Harris poll: Slightly More Than Half of Americans Say Vaccines Don’t Cause Autism

20 Jan

I expect this to be taken as a great victory. The vaccine hypothesis is a part of the national psyche, according to a Harris Poll, recently released.

The poll states that:

Just a slim majority of Americans — 52 percent — think vaccines don’t cause autism, a new Harris Interactive/HealthDay poll found.

Conversely, 18 percent are convinced that vaccines, like the measles-mumps-rubella (MMR) vaccine, can cause the disorder, and another 30 percent aren’t sure.

Of the 18%, 2% felt that it was “certainly true” and 16% “probably true”.

Why will this be considered a victory? A while back an article in Pediatrics discussed vaccine fears, and had this quote:

“Our study indicates that a disturbingly high proportion of parents [25%] continue to believe that some vaccines cause autism in otherwise healthy children.”

That report was met with the following statement by the founder of Generation Rescue, JB Handley:

With less than a half-dozen full-time activists, annual budgets of six figures or less, and umpteen thousand courageous, undaunted, and selfless volunteer parents, our community, held together with duct tape and bailing wire, is in the early to middle stages of bringing the U.S. vaccine program to its knees.

and he felt those in his “community” were responsible:

Community, prepare to take a bow, America is listening.

The idea that 18% definitely believe in vaccine causation is a big step, demonstrating that the idea has become common.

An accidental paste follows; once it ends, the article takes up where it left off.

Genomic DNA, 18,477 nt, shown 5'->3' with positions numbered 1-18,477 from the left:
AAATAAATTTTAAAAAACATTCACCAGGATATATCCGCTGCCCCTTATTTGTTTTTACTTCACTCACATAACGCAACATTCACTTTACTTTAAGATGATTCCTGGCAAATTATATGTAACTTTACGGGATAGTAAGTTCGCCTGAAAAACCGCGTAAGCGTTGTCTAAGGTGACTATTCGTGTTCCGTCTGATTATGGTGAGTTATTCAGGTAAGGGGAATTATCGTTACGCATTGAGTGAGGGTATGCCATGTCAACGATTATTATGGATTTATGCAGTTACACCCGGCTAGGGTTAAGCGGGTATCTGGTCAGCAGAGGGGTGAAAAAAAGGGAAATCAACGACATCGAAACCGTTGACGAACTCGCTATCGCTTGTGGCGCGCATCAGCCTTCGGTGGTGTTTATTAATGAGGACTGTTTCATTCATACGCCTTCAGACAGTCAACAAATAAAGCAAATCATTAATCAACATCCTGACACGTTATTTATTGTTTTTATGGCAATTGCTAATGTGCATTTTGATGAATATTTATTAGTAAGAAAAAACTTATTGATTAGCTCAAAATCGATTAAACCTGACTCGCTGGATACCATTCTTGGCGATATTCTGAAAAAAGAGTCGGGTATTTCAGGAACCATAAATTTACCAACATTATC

I will not that this is down from the Pediatrics poll (25%) which caused the “take a bow” blog post. But 18% is a sizable amount of the population, and this may not be a significant difference given different methodologies.

Even people who believe in vaccine causation are still mostly getting vaccinated, which brings up a very interesting question of how strongly they believe in the idea. It is one thing to say, “in some very rare cases, vaccines might cause autism” and “there is an epidemic of autism caused by vaccines”. Those who believe in the vaccine-induced epidemic would be, in my naive view, much less likely to vaccinate.

The poll also found that parents who have lingering doubts about the vaccine were less likely to say that their children were fully vaccinated (86 percent), compared to 98 percent of parents who believe in the safety of vaccines.

About 47% of those polled were aware that the Wakefield Lancet study was retracted and/or that it was declared fraudulent. That is huge. How many people are aware of any research paper that is 12 years old?

But here is a very telling result:

Still, the retraction and allegations of fraud do seem to have influenced public perception. Among those who had been following the news about Wakefield, only 35 percent believed the vaccine-autism theory, compared to 65 percent who had not kept up to date on the latest developments.

Informing the public about the retraction of the Lancet study and about Mr. Wakefield’s ethical lapses is having a big effect on reducing the belief in vaccine-causation.

More detailed information can be found here.

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5 Responses to “Harris poll: Slightly More Than Half of Americans Say Vaccines Don’t Cause Autism”

  1. brian January 20, 2011 at 23:05 #

    According to a 2005 Gallup poll, 41% of American adults believe in extra-sensory perception, 37% believe in haunted houses, and 25% believe in astrology.

    In that context, it’s actually quite remarkable that the recent Harris poll found that only “18 percent are convinced that vaccines, like the measles-mumps-rubella (MMR) vaccine, can cause [autism].” That’s similar to the percentage of American adults who, according to a 2010 Harris poll, believe that Obama is the Antichrist.

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  3. Harris poll: Slightly More Than Half of Americans Say Vaccines Don’t Cause Autism - January 26, 2011

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